Sunday, 5 April 2015

Sweeney Todd (ENO)


That's how to spend an Easter Sunday afternoon.

It's hard to imagine that something as theoretically dark as this - revenge, murder and cannibalism to name but three - can be so much fun. It's not going to end well this but then, as I said to Dr Carrie, 99% of things you see at the ENO don't end well. But at least this one avoids having a consumptive heroine.

Anyway attend to the tale of Sweeney Todd, fitted up by nasty Judge Turpin so that Turpin can get his hands on Todd's beautiful wife. And then having finished with the beautiful wife moving on - rather creepily - to the daughter Johanna. Todd has returned to London from Australia where he was sentenced to stay for life.

Bryn Terfel plays Todd. It's a really stupid piece of obviousness to say but boy can Terfel sing. His voice, which seems to rise up with almost minimal effort, is fantastic, although I got the impression that he was dialling it down a bit as this wasn't Wagnerian opera but a Sondheim musical. I felt that if he'd really gone for it he'd have blown everyone off the stage.

He's not the best actor in the world but his physical presence is perfect for the brooding, vengeful Todd. It makes me wish I could have afforded to get a ticket to see him as the Flying Dutchman at the Royal Opera House.

Todd returns to his old haunts where he joins forces with Mrs Lovett, the sharp-minded, amoral maker of London's worst pies.

Emma Thompson is brilliant as Mrs Lovett, who gets most of the funny bits in Sweeney Todd. She's got a real presence and can sing a bit too.

Basically one thing leads to another and the next thing you know Todd's lining up to slay his enemies and Mrs Lovett is popping them in to rather wonderful pies for the unsuspecting population of London. They're great pies apparently - oh and 'A Little Priest' is I think my favourite song in the entire production.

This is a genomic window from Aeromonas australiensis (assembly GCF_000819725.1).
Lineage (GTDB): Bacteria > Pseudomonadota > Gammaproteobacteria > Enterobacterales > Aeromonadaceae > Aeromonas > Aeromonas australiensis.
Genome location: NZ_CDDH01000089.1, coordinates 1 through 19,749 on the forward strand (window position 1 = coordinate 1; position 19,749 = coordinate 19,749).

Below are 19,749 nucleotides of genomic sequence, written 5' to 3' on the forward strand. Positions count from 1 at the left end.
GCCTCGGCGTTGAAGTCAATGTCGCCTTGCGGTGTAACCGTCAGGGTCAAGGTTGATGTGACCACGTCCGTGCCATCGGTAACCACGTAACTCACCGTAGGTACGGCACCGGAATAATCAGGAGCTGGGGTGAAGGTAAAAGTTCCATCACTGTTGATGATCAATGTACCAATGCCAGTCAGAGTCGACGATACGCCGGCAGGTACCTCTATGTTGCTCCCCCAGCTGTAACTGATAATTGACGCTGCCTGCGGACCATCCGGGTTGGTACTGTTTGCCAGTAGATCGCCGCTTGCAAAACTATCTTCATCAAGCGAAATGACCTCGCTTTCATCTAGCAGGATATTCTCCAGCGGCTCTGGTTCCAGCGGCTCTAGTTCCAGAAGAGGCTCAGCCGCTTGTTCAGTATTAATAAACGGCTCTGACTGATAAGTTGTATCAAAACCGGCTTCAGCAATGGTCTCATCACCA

Meanwhile a young sailor called Anthony - who we meet right at the beginning of our story with Todd - has fallen in love with Johanna and wants to steal her away from the horrid Judge Turpin. Turpin's got fantasies of marrying Johanna. Turpin's a bit of a git, basically.

So we're all lined up for a happy endin...oh, obviously not.

Terfel and Thompson (which sounds like a Welsh law firm) lead the line magnificently but the whole cast are pretty damn good and Doctor Carrie tells me are well-known musical theatre people.

Matthew Seadon-Young is a fine Anthony, Katie Hall is Johanna, Rosalie Craig the Beggar Woman - who gets involved in some rather unsubtle innuendo early on, Alex Gaumond is Beadle Bamford and Philip Quast is a magnificent Turpin. Oh and I shouldn't forget John Owen-Jones as the preposterous Pirelli and Jack North as Jack North.

Which covers pretty much everyone, which tells you how brilliant this was.

The orchestra are on stage here so the cast weave in and out, use the orchestra as props and generally behave as if they're part of the show. It's a bit odd initially but once you get used to it then it's fine.

Alas it is only on in London for a short-time (having transferred from Broadway), which is a shame as I'd happily go see it again.

So excellent was it I think it's knocked Guys and Dolls off the number one spot in the short list of musicals I've seen live on stage.

Dark but brilliant stuff.

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